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HCoFP: chapter 1

I finally got my hands on The High Cost of Free Parking via Interlibrary Loan. The sound you don't hear is a silent "Eeeeeeeeeeeeeee!" of anticipation in my head. It's 700 pages on an obscure subject I think is very important. Expect lots of blogging.

* Parking is free for 99% of US automobile trips. An average car spends 95% of its time parked.
* The required parking lot at a restaurant usually occupies at least 3x as much land as the restaurant itself. (This is particularly amazing for me to imagine, as I typically live in or go to places where restaurants don't have their own lots, let alone ones 3x the size of the restaurant. What waste!)
* US motor vehicles consume 1/8 of the world's oil.
* If the world owned cars at US rates there would be 4.7 billion cars, vs. 735 million today. A parking lot for them would be the size of England or Greece. If there are four spaces per car (home, work, two other locations) you'd need to pave France or Spain.
* Curbside parking is a commons. Many towns perversely make it worse by disabling their meters around Christmas, reducing the price just when demand peaks; drivers pay in long search/cruise times instead.
* Lead was prescribed medically for centuries, despite people like Ben Franklin catching on to its toxic effects. Occasionally it would work, if it killed germs or worms faster than it killed you. His analogy is not to leaded gasoline but to free-parking zoning laws as a long-term dubious local cure (mandating off-street parking solves the curbside parking hunt) that poisons the patient (cities.)

* He quotes a description of a 1900 medical text. There was a recommended cure for everything, doctors had to do *something*, said cures having to be learned by rote since after all they made no sense and from our POV would typically make things worse. Strychnine, belladonna, mercury... The analogy here is that a lot of parking laws are learned by rote, or rather copied blindly. "A gas station must provide 1.5 parking spaces per fuel nozzle, and a mausoleum must provide 10 parking spaces per maximum number of interments in a one-hour period. Why? Nobody knows."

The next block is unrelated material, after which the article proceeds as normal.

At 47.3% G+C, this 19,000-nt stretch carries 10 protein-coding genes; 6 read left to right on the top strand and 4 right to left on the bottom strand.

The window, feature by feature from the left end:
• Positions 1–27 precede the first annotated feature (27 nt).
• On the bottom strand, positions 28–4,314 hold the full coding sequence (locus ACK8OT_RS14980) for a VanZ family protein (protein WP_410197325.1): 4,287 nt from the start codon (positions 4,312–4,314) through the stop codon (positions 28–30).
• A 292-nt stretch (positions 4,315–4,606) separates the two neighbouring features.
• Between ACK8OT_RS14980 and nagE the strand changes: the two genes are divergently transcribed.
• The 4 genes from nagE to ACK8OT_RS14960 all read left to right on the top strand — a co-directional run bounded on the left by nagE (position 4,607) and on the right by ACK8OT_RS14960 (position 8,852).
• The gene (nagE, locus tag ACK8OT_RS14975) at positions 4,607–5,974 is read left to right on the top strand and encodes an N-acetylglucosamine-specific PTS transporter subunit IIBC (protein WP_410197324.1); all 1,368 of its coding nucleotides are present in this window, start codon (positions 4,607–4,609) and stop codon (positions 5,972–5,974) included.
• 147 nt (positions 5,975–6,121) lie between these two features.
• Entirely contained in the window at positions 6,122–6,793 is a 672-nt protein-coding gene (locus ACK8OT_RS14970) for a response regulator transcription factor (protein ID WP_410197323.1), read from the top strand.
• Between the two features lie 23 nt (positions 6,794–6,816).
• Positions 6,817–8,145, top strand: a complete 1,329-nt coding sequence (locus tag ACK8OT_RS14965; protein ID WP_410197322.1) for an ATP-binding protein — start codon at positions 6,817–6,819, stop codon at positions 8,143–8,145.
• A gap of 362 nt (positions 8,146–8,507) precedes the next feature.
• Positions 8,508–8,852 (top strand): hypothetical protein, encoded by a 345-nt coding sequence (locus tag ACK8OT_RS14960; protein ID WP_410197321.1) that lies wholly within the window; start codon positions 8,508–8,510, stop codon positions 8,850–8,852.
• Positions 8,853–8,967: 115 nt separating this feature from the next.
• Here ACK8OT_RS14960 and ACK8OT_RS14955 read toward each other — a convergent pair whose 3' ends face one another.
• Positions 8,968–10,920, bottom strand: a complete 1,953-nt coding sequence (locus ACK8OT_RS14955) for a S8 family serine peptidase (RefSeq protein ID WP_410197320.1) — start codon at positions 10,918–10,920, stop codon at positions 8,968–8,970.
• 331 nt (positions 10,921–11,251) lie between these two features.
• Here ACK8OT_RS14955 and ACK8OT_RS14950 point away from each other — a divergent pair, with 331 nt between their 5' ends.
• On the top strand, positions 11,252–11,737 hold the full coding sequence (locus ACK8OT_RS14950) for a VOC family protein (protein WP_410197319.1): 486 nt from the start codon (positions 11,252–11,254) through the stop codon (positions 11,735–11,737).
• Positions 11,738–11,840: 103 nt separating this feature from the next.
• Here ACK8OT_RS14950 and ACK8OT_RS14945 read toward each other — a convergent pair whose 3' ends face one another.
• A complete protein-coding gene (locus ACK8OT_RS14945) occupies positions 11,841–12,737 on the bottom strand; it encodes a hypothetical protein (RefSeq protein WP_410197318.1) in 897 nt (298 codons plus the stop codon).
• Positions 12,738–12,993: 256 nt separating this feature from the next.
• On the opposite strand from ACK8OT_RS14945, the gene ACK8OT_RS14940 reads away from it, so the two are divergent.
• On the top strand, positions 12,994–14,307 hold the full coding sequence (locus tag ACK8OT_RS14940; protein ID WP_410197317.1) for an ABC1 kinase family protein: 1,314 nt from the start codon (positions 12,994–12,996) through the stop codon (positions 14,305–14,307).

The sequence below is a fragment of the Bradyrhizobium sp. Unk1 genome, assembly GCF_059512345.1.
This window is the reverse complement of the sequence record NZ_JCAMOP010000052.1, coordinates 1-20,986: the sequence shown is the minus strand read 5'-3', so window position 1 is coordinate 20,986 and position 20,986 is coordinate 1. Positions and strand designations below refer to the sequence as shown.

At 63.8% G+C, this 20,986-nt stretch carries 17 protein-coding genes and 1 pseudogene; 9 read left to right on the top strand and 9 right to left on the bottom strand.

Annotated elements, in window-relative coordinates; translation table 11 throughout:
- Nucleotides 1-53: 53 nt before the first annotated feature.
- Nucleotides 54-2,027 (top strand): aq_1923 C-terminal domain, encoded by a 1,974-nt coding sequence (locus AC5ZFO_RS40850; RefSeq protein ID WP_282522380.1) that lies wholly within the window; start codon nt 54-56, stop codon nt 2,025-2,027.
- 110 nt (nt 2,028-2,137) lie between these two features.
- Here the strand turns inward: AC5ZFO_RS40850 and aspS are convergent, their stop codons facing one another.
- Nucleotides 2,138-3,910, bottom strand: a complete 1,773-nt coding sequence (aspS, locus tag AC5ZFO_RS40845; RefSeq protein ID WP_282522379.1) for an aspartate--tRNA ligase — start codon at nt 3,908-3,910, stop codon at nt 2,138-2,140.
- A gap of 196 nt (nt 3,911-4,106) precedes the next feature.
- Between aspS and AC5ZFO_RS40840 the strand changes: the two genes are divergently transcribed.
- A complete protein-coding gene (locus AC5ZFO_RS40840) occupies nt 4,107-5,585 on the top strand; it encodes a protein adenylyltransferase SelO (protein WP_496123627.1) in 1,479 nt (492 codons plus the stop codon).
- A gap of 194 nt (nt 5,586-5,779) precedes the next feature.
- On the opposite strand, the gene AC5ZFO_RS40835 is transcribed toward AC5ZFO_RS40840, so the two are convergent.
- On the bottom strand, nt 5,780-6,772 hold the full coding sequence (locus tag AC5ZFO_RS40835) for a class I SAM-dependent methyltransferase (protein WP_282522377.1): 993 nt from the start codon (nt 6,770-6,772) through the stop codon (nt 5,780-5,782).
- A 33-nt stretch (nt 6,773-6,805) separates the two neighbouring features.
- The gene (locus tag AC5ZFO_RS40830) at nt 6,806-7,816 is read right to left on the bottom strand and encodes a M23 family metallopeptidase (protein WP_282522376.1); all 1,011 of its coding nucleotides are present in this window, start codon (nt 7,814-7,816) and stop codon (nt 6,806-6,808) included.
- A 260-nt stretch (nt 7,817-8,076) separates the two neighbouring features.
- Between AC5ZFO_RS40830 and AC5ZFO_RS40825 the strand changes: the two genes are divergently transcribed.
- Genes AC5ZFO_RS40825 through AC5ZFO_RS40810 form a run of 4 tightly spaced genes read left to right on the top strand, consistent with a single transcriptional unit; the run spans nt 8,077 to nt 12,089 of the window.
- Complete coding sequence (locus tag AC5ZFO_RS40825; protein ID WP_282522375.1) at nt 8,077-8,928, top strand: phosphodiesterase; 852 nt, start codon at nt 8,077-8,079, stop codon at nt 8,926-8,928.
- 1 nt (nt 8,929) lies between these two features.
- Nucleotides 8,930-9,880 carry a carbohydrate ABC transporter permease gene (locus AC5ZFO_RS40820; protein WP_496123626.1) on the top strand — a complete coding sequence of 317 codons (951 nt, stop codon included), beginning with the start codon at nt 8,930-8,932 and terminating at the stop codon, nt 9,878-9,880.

* He notes Jane Jacobs' comparison of urban renewal to bloodletting.
* Free parking causes problems resembling iatrogenic (physician-caused, like lead poisoning or bloodletting anemia) illnesses.

* An average of 30% of cars in congested traffic were cruising for parking. "Cruising increases vehicle travel without increasing either vehicles or real travel." Congested traffic, wasted time, squandered fuel, polluted air.

* New Zealand hs 4 million people in a country 10% larger than the United Kingdom. Has lots of cars per capita, naturally; not as many as the US. Lots of them are used imports from Japan.

* A typical parking lot holds 130 cars per acre, or 83,200 cars per square mile.

* Technology may improve fuel efficiency and reduce emissions, but it can't reduce parking space requirements of the individually owned car.

* Of trips less than 50 miles, 87% were made by personal vehicle. (I assume he means motor.) 1.5% by public transit, 1.7% by school bus, 8.6% walking, 1.7% other (bicycles?)

* He says his recommendations at the end will be to charge market prices for parking, return meter revenues to the local neighborhoods, and remove zoning requirements for off-street parking.

See the comment count unavailable DW comments at http://mindstalk.dreamwidth.org/350831.html#comments



( 1 comment — Leave a comment )
Feb. 19th, 2013 01:49 am (UTC)
Eeeeeee! I so want to read this!
( 1 comment — Leave a comment )


Damien Sullivan

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